Social media is an important tool to engage with your audience and promote your book. Guy Kawasaki and Peg Fitzpatrick are leaders in social media marketing. Their book THE ART OF SOCIAL MEDIA, published by Portfolio, shares great strategies and tips for creating a successful social media platform.
Success favors the bold as well as the interesting on social media, so don’t hesitate to express your feelings and agenda.
Brevity beats verbosity on social media. You’re competing with millions of posts every day. People make snap judgments and move right along if you don’t capture their interest quickly.
Every post—literally every single post—should contain “eye candy” in the form of a picture, graphic, or video. According to a study by Skyword, “On average, total views [of its clients’ content] increased by 94% if a published article contained a relevant photograph or infographic when compared to articles without an image in the same category.”
If your post on Google+, Facebook, or LinkedIn is longer than four paragraphs, try to use a bulleted or numbered list. This makes it easier to read because the information is organized into smaller chunks, and it reduces the “tl;dr” (too long; didn’t read) effect.
I find posts that are titled “How to…,” “Top Ten…,” or “The Ultimate…” irresistible. These words say to me, This is going to be practical and useful.
Using tools to schedule and distribute posts isn’t cheating. It’s what smart people do to optimize their sharing. Anyone who insists that you must manually share your posts is silly. Most followers can’t tell how a post was shared, and if you have a life outside social media, you probably can’t manually share posts throughout the day. There are multiple scheduling tools including Hootsuite, Friends+Me and Buffer.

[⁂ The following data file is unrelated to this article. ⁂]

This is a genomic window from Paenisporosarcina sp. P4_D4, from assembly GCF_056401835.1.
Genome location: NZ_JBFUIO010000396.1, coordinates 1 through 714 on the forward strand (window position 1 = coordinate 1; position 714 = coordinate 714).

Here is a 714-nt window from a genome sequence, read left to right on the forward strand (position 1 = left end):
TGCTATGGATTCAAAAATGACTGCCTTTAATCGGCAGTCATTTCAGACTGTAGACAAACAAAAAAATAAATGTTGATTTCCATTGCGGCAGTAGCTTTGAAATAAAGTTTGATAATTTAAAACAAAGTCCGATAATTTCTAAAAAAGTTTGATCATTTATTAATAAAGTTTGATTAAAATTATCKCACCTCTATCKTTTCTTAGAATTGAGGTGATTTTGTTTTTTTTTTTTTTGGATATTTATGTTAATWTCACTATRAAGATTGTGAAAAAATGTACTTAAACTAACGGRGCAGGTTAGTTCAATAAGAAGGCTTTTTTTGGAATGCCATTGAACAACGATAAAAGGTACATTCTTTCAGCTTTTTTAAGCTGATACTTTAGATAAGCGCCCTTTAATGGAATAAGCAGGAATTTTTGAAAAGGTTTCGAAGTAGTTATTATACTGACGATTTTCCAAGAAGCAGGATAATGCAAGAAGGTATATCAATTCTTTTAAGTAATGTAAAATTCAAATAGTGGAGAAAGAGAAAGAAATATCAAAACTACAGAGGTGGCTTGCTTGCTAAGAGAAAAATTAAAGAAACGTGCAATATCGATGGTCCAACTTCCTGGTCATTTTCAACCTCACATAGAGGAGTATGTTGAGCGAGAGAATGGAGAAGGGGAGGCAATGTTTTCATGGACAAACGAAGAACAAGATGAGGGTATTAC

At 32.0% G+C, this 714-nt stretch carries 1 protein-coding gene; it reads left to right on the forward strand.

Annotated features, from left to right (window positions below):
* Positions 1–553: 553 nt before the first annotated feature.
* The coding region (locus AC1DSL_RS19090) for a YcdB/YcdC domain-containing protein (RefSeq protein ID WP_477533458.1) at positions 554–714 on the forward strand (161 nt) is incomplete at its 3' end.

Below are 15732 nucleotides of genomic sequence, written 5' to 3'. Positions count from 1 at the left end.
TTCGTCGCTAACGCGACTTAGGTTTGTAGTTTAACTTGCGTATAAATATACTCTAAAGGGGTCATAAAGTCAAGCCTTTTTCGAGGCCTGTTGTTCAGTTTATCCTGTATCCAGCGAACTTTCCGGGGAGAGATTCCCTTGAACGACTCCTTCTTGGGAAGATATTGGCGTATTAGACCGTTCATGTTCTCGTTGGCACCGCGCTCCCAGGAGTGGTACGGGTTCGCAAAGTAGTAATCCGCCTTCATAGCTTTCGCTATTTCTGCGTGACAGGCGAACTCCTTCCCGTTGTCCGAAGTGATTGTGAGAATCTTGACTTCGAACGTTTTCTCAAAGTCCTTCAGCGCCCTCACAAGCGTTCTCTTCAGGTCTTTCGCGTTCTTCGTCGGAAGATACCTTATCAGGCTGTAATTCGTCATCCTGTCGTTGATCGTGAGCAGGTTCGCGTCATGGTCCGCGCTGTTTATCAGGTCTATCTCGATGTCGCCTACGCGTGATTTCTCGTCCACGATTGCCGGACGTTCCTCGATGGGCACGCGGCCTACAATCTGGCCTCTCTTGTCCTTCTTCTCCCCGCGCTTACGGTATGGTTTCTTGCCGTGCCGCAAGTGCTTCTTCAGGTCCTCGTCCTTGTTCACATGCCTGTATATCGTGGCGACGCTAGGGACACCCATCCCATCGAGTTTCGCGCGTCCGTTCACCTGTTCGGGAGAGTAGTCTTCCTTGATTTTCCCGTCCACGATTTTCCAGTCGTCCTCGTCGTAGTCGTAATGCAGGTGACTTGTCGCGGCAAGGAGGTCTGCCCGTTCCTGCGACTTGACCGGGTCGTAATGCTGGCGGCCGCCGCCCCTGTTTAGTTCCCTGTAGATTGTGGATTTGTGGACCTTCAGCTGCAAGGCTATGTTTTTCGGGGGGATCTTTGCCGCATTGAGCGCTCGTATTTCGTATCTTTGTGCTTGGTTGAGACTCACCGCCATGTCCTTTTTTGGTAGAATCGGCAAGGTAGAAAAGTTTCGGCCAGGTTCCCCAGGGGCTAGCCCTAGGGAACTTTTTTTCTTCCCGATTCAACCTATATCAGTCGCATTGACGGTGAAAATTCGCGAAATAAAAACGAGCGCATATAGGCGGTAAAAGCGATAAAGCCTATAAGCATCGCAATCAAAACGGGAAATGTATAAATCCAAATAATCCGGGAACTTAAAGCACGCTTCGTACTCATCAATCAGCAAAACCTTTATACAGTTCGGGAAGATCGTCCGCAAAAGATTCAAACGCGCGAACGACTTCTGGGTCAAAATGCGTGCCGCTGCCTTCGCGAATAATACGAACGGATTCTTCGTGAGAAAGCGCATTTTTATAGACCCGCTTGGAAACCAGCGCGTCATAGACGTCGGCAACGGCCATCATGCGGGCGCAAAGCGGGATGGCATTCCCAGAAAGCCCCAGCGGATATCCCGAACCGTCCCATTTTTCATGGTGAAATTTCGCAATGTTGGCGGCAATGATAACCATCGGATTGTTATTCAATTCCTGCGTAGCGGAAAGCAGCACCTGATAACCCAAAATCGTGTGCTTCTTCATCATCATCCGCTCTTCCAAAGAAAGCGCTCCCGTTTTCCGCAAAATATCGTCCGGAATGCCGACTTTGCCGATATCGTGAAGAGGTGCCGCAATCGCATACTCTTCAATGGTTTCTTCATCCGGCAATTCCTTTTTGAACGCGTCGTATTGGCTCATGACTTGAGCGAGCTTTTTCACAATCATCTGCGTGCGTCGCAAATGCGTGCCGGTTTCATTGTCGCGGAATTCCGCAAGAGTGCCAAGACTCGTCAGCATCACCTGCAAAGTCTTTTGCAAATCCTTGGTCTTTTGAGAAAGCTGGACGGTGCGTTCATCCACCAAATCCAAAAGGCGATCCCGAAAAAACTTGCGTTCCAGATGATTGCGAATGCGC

Be a Mensch
“Give to others without having an agenda,” says Mari Smith, the queen of Facebook. If you share purely for the joy of helping others, the amount of goodness and reciprocity you’ll receive will surprise you.
Hashtags are a beautiful thing. They connect posts from people all over the world and add structure to an otherwise unstructured ecosystem. When you add a hashtag to a post, you are telling people the post is relevant to a shared topic.
By “active” we mean three to twenty different (that is, not repeated) posts per day. That’s a guideline. As long as your posts are good, you can share more than that. But if you share one or two crappy posts per day, that’s too much.
We hardly ever do this, as a matter of pride and principle, but paying to promote posts on Pinterest, Facebook, and Twitter can work. This ensures that more people will see your posts.
You can also “pin” your posts to the top of your page on Facebook and Twitter. This means that the post remains as the first visible story at the top of your Timeline. This isn’t as effective as paying for promotion, but it’s free.
About Guy Kawasaki
Guy Kawasaki is the chief evangelist of Canva, an online design service, and an executive fellow of the Haas School of Business at U.C. Berkeley. Previously, he was the chief evangelist of Apple and special advisor to the CEO of the Motorola business unit of Google. His many acclaimed books include THE ART OF THE START and ENCHANTMENT. Visit www.twitter.com/GuyKawasaki
About Peg Fitzpatrick
Peg Fitzpatrick is a social media strategist innovating the world of social media. She’s spearheaded successful social-media campaigns for Motorola, Google, Audi, Canva, and Virgin. When she dies and meets Saint Peter, the first thing he’ll say is, “I follow you on Pinterest.” Visit www.pinterest.com/PegFitzpatrick